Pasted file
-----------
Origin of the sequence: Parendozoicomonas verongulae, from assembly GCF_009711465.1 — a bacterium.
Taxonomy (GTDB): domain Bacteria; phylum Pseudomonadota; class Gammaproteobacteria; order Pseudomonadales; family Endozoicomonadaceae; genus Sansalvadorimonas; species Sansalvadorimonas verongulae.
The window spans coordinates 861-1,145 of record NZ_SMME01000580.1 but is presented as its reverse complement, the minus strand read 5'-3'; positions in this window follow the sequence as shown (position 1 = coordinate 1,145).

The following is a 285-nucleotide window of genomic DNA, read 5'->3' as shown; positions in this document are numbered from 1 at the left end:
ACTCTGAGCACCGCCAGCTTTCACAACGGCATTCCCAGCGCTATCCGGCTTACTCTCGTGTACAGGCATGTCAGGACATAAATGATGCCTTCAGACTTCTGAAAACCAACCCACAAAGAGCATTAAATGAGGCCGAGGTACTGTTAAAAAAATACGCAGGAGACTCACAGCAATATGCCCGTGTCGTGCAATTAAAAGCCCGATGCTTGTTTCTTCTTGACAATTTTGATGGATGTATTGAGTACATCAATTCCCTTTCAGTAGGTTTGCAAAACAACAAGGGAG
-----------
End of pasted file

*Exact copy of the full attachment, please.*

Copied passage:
Origin of the sequence: Parendozoicomonas verongulae, from assembly GCF_009711465.1 — a bacterium.
Taxonomy (GTDB): domain Bacteria; phylum Pseudomonadota; class Gammaproteobacteria; order Pseudomonadales; family Endozoicomonadaceae; genus Sansalvadorimonas; species Sansalvadorimonas verongulae.
The window spans coordinates 861-1,145 of record NZ_SMME01000580.1 but is presented as its reverse complement, the minus strand read 5'-3'; positions in this window follow the sequence as shown (position 1 = coordinate 1,145).

The following is a 285-nucleotide window of genomic DNA, read 5'->3' as shown; positions in this document are numbered from 1 at the left end:
ACTCTGAGCACCGCCAGCTTTCACAACGGCATTCCCAGCGCTATCCGGCTTACTCTCGTGTACAGGCATGTCAGGACATAAATGATGCCTTCAGACTTCTGAAAACCAACCCACAAAGAGCATTAAATGAGGCCGAGGTACTGTTAAAAAAATACGCAGGAGACTCACAGCAATATGCCCGTGTCGTGCAATTAAAAGCCCGATGCTTGTTTCTTCTTGACAATTTTGATGGATGTATTGAGTACATCAATTCCCTTTCAGTAGGTTTGCAAAACAACAAGGGAG